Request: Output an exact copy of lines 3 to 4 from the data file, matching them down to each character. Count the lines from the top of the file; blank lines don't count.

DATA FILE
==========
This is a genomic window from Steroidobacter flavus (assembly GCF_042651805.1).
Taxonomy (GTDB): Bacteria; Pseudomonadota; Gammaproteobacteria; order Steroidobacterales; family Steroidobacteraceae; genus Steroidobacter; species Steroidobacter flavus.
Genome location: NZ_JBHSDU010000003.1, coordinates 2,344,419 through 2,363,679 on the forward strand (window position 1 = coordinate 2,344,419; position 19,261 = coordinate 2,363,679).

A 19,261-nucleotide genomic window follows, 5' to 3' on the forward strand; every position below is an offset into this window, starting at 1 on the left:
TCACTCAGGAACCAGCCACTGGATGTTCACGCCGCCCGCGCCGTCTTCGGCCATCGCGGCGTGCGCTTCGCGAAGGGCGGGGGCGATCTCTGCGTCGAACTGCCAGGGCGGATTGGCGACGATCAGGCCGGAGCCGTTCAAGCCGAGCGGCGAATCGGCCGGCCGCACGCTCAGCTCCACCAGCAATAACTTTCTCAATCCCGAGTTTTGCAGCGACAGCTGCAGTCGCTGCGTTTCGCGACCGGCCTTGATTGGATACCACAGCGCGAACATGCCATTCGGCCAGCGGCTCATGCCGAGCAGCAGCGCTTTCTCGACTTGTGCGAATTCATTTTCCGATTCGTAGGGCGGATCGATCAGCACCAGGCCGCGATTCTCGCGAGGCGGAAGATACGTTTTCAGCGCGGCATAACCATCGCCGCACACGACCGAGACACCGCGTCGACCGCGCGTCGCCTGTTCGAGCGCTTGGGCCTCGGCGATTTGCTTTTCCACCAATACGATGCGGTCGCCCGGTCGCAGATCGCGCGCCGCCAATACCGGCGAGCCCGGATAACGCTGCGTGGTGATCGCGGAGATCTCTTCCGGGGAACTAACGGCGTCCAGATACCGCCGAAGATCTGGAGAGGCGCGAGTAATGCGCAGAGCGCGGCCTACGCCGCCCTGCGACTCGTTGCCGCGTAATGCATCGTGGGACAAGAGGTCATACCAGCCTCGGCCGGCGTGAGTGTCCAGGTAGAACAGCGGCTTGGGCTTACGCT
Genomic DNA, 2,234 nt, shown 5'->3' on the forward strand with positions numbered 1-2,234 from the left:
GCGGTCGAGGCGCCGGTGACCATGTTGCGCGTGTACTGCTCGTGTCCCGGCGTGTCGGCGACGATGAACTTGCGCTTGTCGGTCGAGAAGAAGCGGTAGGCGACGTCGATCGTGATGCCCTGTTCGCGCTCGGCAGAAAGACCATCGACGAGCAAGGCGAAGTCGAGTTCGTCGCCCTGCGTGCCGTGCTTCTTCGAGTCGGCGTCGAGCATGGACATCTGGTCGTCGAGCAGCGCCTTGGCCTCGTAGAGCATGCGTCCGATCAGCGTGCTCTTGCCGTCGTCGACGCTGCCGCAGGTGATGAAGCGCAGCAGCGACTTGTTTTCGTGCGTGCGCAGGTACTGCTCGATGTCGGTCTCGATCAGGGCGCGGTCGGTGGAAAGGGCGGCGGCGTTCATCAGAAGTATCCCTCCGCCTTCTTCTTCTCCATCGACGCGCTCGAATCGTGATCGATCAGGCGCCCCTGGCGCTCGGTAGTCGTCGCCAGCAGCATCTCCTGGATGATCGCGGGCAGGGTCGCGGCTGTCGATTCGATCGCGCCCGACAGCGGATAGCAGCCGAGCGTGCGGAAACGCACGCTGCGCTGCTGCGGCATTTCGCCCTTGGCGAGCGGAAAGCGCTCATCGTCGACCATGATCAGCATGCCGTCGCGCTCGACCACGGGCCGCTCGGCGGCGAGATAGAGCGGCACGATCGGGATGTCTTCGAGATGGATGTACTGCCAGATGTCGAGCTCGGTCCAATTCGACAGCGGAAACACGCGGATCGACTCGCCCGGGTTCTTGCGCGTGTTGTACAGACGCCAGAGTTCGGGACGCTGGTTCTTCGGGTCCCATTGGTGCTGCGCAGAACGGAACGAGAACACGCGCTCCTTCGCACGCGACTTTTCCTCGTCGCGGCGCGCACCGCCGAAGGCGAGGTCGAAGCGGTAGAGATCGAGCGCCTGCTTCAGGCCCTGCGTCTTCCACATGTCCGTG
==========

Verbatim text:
Genome location: NZ_JBHSDU010000003.1, coordinates 2,344,419 through 2,363,679 on the forward strand (window position 1 = coordinate 2,344,419; position 19,261 = coordinate 2,363,679).

A 19,261-nucleotide genomic window follows, 5' to 3' on the forward strand; every position below is an offset into this window, starting at 1 on the left: